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This is the bright candlelit room where the life-timers are stored — shelf upon shelf of them, squat hourglasses, one for every living person, pouring their fine sand from the future into the past. The accumulated hiss of the falling grains makes the room roar like the sea.
This is the owner of the room, stalking through it with a preoccupied air. His name is Death.
But not any Death. This is the Death whose particular sphere of operations is, well, not a sphere at all, but the Discworld, which is flat and rides on the back of four giant elephants who stand on. the shell of the enormous star turtle Great A'Tuin, and which is bounded by a waterfall that cascades endlessly into space.
Scientists have calculated that the chance of anything so patently absurd actually existing are millions to one.
But magicians have calculated that million-to-one chances crop up nine times out of ten.
Death clicks across the black and white tiled floor on toes of bone, muttering inside his cowl as his skeletal fingers count along the rows of busy hourglasses.
Finally he finds one that seems to satisfy him, lifts carefully from its shelf and carries it across to the nearest candle He holds it so that the light glints off it, and stares at the little point of reflected brilliance.
The steady gaze from those twinkling eye sockets encompasses the world turtle, sculling through the deeps of space, carapace scarred by comets and pitted by meteors. One day even Great A'Tuin will die, Death knows; now, that would be a challenge.
But the focus of his gaze dives onwards towards the bluegreen magnificence of the Disc itself,turning slowly under its tiny orbiting sun.
Now it curves away towards the great mountain range called the Ramtops. The Ramtops are full of deep valleys and unexpected crags and considerably more geography than they know what to do with. They have their own peculiar weather, full of shrapnel rain and whiplash winds and permanent thunderstorms. Some people say it's all because the Ramtops are the home of old, wild magic. Mind you, some people will say anything.
Death blinks, adjusts for depth of vision. Now he sees the grassy country on the turnwise slopes of the mountains.
Now he sees a particular hillside.
Now he sees a field.
Now he sees a boy, running.
Now he watches.
Now, in a voice like lead slabs being dropped on granite, he says: Yes.
There was no doubt that there was something magical in the soil of that hilly, broken area which — because of the strange tint that it gave to the local flora — was known as the octarine grass country. For example, it was one of the few places on the Disc where plants produced reannual varieties.
Reannuals are plants that grow backwards in time. You sow the seed this year and they grow last year.
Mort's family specialized in distilling the wine from reannual grapes. These were very powerful and much sought after by fortune-tellers, since of course they enabled them to see the future. The only snag was that you got the hangover the morning before, and had to drink a lot to get over it.
Reannual growers tended to be big, serious men, much given to introspection and close examination of the calendar. A fanner who neglects to sow ordinary seeds only loses the crop, whereas anyone who forgets to sow seeds of a crop that has already been harvested twelve months before risks disturbing the entire fabric of causality, not to mention acute embarrassment.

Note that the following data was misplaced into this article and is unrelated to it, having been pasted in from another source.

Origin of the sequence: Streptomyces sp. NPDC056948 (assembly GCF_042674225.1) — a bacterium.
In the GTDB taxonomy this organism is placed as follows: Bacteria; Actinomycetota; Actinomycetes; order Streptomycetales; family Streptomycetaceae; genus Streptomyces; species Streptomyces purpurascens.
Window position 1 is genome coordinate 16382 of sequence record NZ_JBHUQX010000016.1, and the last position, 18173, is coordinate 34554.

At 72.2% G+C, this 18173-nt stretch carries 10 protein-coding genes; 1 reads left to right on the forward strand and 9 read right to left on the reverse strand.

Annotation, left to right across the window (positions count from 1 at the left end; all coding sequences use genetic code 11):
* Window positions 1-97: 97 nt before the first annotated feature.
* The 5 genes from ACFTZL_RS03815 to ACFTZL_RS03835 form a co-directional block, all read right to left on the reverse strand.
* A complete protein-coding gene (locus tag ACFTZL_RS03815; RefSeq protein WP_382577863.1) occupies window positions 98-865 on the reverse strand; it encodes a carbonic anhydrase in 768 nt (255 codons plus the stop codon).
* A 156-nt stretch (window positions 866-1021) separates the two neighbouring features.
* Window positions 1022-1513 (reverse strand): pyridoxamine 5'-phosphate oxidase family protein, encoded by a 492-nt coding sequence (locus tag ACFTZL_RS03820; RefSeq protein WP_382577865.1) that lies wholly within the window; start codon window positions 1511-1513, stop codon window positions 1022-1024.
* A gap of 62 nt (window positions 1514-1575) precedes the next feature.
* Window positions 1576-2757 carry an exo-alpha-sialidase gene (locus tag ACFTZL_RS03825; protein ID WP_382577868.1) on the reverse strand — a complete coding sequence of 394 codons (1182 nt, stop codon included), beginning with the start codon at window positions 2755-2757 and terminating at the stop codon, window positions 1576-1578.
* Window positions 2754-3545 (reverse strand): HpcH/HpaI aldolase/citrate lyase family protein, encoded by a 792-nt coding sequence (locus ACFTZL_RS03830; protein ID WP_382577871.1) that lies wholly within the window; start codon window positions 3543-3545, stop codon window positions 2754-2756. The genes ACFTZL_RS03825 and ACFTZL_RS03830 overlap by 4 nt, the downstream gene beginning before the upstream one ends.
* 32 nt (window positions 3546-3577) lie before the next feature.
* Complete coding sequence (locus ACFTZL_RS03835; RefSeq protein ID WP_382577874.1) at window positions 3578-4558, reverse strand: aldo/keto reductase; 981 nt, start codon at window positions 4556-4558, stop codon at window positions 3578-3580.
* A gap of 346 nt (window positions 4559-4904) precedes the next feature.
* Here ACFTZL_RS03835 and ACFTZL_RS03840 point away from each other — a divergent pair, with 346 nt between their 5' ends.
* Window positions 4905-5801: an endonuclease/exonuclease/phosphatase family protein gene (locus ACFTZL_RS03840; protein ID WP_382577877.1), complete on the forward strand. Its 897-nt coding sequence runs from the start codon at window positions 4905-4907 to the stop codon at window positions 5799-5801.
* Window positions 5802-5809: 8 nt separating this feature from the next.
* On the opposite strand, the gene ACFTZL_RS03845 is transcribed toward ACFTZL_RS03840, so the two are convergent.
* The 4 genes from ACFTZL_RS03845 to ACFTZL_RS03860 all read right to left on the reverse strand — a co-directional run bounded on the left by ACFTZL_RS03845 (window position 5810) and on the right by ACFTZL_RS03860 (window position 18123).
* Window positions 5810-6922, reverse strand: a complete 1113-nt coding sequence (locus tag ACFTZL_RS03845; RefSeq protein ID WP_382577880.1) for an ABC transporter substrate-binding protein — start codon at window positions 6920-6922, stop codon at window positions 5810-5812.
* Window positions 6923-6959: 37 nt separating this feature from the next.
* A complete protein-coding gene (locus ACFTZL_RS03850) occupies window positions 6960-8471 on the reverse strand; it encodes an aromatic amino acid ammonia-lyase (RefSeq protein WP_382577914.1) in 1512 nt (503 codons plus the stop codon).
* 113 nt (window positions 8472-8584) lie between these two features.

It was also acutely embarrassing to Mort's family that the youngest son was not at all serious and had about the same talent for horticulture that you would find in a dead starfish. It wasn't that he was unhelpful, but he had the kind of vague, cheerful helpfulness that serious men soon learn to dread. There was something infectious, possibly even fatal, about it. He was tall, red-haired and freckled, with the sort of body that seems to be only marginally under its owner's control; it appeared to have been built out of knees.
On this particular day it was hurtling across the high fields, waving its hands and yelling.
Mort's father and uncle watched it disconsolately from the stone wall.
"What I don't understand:' said father Lezek, "is that the birds don't even fly away. I'd fly away, if I saw it coming towards me.'
"Ah. The human body's a wonderful thing. I mean, his legs go all over the place but there's a fair turn of speed there.
Mort reached the end of a furrow An overfull woodpigeon lurched slowly out of his way.
"His heart's in the right place, mind:' said Lezek, carefully.
"Ah. 'Course, 'tis the rest of him that isn't."
"He's clean about the house. Doesn't eat much," said Lezek.
"No, I can see that.'
Lezek looked sideways at his brother, who was staring fixedly at the sky.
"I did hear you'd got a place going up at your fan% Hamesh," he said.
"Ah. Got an apprentice in, didn't IT'
"Ah," said Lezek gloomily, "when was that, then?"
"Yesterday," said his brother, lying with rattlesnake speed. "All signed and sealed. Sorry. Look, I got nothing against young Mort, see, he's as nice a boy as you could wish to meet, it's just that —"
"I know, I know," said Lezek. "He couldn't find his arse with both hands."
They stared at the distant figure. It had fallen over. Some pigeons had waddled over to inspect it.
"He's not stupid, mind," said Hamesh. "Not what you'dcall stupid ."
"There's a brain there all right:' Lezek conceded. "Sometimes he starts thinking so hard you has to hit him round the head to get his attention. His granny taught him to read, see. I reckon it overheated his mind...
Posted November 14, 2011